After the concerts in Russia, the orchestra continues its world tour with trips to China, Japan and Australia.

  5. Neil van der Linden says:

    NB it is not the by now also Royal Concertgebouw that is involved, and Vincent Peters is not a member of the Royan Concertgebouw, but it is the Royal Concertgebouw Orchestra, a different organization, with a different management. The orchestra travels to Russia. #Sasha: there is no sign of any disciplinary action, and this would be quite unthinkable in the Netherlands. Whether the orchestra in any way will along with Vincent Peters remains to be seen. Probably both parties are thinking of at least some sign.

  6. Good for Vincent Peters! I hope his position becomes policy. I am a lifelong musician and love music ,ore than anything but human rights comes before entertainment. The “it’s not my problem” attitude has bred all manner of horror throughout history and into the present day.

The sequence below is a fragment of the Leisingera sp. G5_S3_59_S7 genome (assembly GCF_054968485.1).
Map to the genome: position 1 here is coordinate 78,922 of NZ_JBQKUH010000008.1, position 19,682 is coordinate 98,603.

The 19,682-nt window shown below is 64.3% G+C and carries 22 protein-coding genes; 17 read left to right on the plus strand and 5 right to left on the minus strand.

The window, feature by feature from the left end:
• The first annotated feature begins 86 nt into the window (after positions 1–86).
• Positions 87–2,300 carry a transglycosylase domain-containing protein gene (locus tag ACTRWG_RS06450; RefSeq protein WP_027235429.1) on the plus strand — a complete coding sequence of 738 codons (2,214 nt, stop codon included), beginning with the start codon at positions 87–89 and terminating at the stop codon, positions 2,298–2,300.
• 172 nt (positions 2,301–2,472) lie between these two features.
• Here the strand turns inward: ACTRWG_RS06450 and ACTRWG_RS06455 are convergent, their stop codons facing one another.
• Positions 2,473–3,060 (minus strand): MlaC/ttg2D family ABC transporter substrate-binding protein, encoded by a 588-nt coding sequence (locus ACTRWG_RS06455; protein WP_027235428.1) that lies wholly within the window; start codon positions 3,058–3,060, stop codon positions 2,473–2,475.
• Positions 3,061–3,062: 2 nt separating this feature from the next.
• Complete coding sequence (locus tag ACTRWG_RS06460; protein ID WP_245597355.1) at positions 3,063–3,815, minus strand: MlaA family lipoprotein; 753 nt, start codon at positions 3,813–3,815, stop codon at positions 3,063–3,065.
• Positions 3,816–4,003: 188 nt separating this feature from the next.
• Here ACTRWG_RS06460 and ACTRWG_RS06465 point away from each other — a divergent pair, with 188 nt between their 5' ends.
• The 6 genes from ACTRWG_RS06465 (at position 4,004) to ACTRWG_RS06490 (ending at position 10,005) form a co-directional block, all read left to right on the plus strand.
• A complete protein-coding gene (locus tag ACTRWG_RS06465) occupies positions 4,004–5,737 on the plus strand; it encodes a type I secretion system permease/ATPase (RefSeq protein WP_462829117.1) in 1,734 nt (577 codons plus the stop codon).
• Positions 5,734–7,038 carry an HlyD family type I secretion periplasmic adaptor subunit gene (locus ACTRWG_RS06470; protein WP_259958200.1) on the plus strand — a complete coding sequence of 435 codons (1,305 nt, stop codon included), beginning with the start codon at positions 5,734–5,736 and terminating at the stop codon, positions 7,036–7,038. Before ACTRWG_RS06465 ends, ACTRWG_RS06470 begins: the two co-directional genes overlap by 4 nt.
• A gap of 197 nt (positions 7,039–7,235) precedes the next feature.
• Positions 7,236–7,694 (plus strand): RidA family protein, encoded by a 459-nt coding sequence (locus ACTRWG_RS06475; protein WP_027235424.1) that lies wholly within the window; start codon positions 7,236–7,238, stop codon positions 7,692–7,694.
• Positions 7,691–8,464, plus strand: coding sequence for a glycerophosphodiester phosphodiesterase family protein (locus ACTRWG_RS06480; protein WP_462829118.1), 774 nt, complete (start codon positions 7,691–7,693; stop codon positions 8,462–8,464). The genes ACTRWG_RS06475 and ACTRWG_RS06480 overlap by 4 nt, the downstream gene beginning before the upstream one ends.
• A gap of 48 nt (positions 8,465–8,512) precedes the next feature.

7. Yes, you’re absolutely correct.
    Ticket sales and audience expectations should always trump human rights. How incredibly selfish of terrorized minorities to expect support from musicians.
    As a matter of fact, I think opera houses should stop performing works that had political origins, like so many of Verdi’s operas.
    Let’s eliminate anything that might be misconstrued as political statement in all of music, because after all, in the great battle between ticket sales and human rights, who really cares about human rights, right?

  8. Is that really the acronym of the Dutch Gay Rights Movement?

  9. If that were all that the Russian laws were actually doing, it WOULD seem like “child’s play”. But it isn’t.